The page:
Rosemary Walnut Bread – On a “Knead?” to “No” Basis

Walnut Rosemary Bread

This feature is sponsored by KitchenAid, who is letting us play every day in the TasteSpotting Kitchen with the full suite of stand mixer attachments.

Receiving my KitchenAid® stand mixer in the mail was the closest thing to Christmas in the middle of the summer. I opened the package like an excited child and gazed at its beautiful pink tint — it was just perfect.

I was looking forward to using the stand mixer for bread because one of the three attachments that comes standard with the mixer is a dough hook. The dough hook attachment is amazing for kneading dough, a part of bread-making that has traditionally been a point of frustration for home bakers.
KitchenAid Stand Mixer Dough Hook
This bread recipe was a little time-consuming, but the spectacular results made it well worthwhile. Because it is a basic recipe, it can be used in a myriad of ways. Try adding some cooked diced pancetta, some coarsely chopped olives, sundried tomatoes or some grated parmesan — the possibilities really are endless.

I flavored these rolls with generous amounts of chopped walnuts and fresh rosemary, then lightly brushed the rolls with olive oil right before baking them. The finishing touch was sprinkling them with a little fleur de sel.
KitchenAid Stand Mixer, Bread Dough

Rosemary Walnut Bread

adapted from Michael Ruhlman’s Ratio: The Simple Codes Behind the Craft of Everyday Cooking


20 ounces of all purpose flour
12 ounces of cold water
1 teaspoon of instant yeast
1 teaspoon of salt


Add all the ingredients in the Kitchen Aid bowl (and add any additional flavorings if using).

Using the paddle attachment on medium speed, mix until the dough just comes together to form a cohesive ball of dough.

Switch to the hook attachment and mix on medium speed for 10 minutes.

Cover the bowl with a plastic wrap and leave at room temperature for 3-4 hours or until double in size, or leave overnight in the fridge.

Preheat oven to 450 F. Remove dough and place on a floured surface. Knead using the palm of your hand to make the dough just come together. Cut into small sections and roll into balls.

Set the dough on a pizza stone or a baking sheet, and bake for 10 minutes. Reduce the temperature to 350F and bake for an additional 20 minutes or until the bread is golden brown and just cooked through.

Stand Mixer with Standard Attachments

Things We Used to Bake Rosemary Walnut Bread:

20 More Ways to Bake Bread with a KitchenAid® Stand Mixer + Dough Hook Attachment:

  • Perfect Loaf of French Bread
  • Whole Bread
  • Bagels
  • Never Fail Homemade Bread
  • Pesto Whirl Bread
  • Chocolate Chili Mole Bread
  • French Bread
  • Old Fashioned Sesame Wheat Bread
  • Oatmeal Wheat Bread
  • Gluten Free Sesame Bread
  • Bacon Gruyere Cheese Bread
  • Pide Turkish White Bread
  • Garden Rosemary Bread
  • Lemon Blueberry Bubble Bread
  • Italian Rosemary Potato Bread
  • Challah Bread Dine and Dish
  • Potato Bread
  • Potato Dill Bread
  • Salt Free Tuscan Bread
  • Garlic Bread
  • Portuguese Sweet Bread
  • Pandan Kaya Bread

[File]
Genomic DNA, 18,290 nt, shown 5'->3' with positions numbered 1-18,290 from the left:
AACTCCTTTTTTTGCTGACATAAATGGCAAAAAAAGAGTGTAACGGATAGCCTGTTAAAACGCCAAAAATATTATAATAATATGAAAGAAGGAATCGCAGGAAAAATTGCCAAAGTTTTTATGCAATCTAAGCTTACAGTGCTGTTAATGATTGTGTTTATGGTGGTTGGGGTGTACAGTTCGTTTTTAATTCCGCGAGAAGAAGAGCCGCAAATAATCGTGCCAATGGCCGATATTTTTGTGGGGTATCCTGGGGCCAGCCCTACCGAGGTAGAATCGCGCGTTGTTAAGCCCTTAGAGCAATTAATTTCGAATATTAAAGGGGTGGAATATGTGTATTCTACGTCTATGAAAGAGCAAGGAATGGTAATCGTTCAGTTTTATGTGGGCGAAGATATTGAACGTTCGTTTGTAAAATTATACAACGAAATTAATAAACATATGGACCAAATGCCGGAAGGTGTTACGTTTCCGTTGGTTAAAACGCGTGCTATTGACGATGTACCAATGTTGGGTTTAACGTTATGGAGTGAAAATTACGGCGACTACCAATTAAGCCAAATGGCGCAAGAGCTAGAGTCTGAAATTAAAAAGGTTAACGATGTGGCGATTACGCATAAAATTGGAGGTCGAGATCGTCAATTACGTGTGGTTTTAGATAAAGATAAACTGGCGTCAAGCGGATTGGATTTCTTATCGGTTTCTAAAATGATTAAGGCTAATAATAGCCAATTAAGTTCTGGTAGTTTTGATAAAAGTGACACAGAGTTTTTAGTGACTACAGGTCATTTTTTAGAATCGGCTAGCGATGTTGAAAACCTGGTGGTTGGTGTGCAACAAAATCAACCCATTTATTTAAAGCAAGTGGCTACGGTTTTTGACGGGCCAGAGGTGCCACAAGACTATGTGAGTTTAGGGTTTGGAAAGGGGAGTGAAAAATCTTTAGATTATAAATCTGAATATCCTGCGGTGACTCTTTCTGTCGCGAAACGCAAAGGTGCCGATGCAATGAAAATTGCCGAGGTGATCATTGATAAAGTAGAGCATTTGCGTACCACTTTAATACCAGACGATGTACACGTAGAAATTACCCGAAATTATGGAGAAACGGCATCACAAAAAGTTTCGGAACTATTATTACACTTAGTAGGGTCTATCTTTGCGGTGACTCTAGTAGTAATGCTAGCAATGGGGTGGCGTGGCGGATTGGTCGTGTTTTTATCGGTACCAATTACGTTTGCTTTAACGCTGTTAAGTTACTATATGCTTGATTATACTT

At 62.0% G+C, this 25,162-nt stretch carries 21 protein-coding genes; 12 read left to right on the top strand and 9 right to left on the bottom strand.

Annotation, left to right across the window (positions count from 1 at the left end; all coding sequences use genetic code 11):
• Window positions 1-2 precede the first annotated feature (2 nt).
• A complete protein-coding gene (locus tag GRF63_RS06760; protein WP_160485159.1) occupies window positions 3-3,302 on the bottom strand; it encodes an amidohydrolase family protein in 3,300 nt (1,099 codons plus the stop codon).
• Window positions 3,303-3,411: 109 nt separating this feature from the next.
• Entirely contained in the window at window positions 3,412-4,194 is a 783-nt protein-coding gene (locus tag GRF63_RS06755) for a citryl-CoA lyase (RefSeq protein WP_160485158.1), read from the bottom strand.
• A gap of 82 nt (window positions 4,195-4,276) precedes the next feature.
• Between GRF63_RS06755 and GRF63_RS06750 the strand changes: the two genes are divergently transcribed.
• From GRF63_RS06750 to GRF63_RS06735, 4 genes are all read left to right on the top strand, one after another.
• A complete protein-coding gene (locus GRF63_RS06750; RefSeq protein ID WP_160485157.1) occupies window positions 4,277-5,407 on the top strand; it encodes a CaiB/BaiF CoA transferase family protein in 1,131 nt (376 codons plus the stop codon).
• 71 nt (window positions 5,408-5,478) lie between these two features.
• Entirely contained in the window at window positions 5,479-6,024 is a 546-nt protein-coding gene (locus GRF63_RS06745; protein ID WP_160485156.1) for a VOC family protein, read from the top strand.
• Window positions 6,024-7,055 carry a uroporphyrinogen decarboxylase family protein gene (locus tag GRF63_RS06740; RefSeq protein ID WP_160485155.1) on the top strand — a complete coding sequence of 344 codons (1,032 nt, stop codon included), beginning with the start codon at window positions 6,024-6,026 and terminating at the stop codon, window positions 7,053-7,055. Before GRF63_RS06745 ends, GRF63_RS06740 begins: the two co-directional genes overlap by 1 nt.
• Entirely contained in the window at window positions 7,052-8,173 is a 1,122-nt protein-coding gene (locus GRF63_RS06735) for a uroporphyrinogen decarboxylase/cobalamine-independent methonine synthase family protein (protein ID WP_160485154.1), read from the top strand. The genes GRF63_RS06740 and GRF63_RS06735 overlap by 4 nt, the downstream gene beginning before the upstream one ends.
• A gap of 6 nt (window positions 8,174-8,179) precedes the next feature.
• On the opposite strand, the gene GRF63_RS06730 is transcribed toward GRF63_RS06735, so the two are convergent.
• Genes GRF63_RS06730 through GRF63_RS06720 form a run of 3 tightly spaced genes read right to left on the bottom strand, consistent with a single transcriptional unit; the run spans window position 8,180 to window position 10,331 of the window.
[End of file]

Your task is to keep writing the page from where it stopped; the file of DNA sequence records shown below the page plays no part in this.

• Homemade challah
  • Rosemary Focaccia Bread
  • Vegetable and Feta Swirled Bread

by Jennifer Bartoli on August 12, 2010 · 5 comments

{ 5 comments… read them below or add one }

suz August 29, 2010 at 9:10 am

Where were the walnuts and the rosemary in your bread recipe?


Chocolate Shavings August 30, 2010 at 5:54 pm

At the top of the direction instructions “Add all the ingredients in the Kitchen Aid bowl (and add any additional flavorings if using).”


deeba September 22, 2010 at 10:29 am

Absolutely gorgeous! I want a KA!! Big sigh!!


Kyle Ferris September 27, 2010 at 9:56 pm

Sounds delicious! that’s great that you have the book ratio, it’s a valuable resource and the best way to look at bread, no recipes for you! Look up “baker’s percentage’s” and get familiar with the math.

Then you can take a basic recipe like this and say…howabout I take 5% of the hydration and instead of using water, try using olive oil and infuse the rosemary in that overnight? Or, for a more open crumb take full advantage of your kitchenaid and experiment with 70% hydration dough…for a more open crumb and moist texture. Ciabatta is more like 80%….

Then you can also do fun things like take half of your flour and water mix them a day ahead of time and add the yeast for a poolish (basically a quick starter), take the other half of your flour and water and mix them too, but don’t add the yeast add the salt for a soaker and let the dough “autolyze” which is basically hydrating the flour, stimulating enzyme activity, flour breakdown and protein strength. That means less mixing and the benefits of a long fermentation.

That means more flavor.

Oh, plus you should get some bread flour, the good stuff too. High protein, like King Arthur flour. Or Bob’s Red Mill, trust me I just made the switch to better flour and had the best results I’ve had.

So, what are you going to bake next?


Dharmesh B Shah January 4, 2011 at 11:02 am

Plz mail me the address and contact of the stockist or retailer of above product thanks


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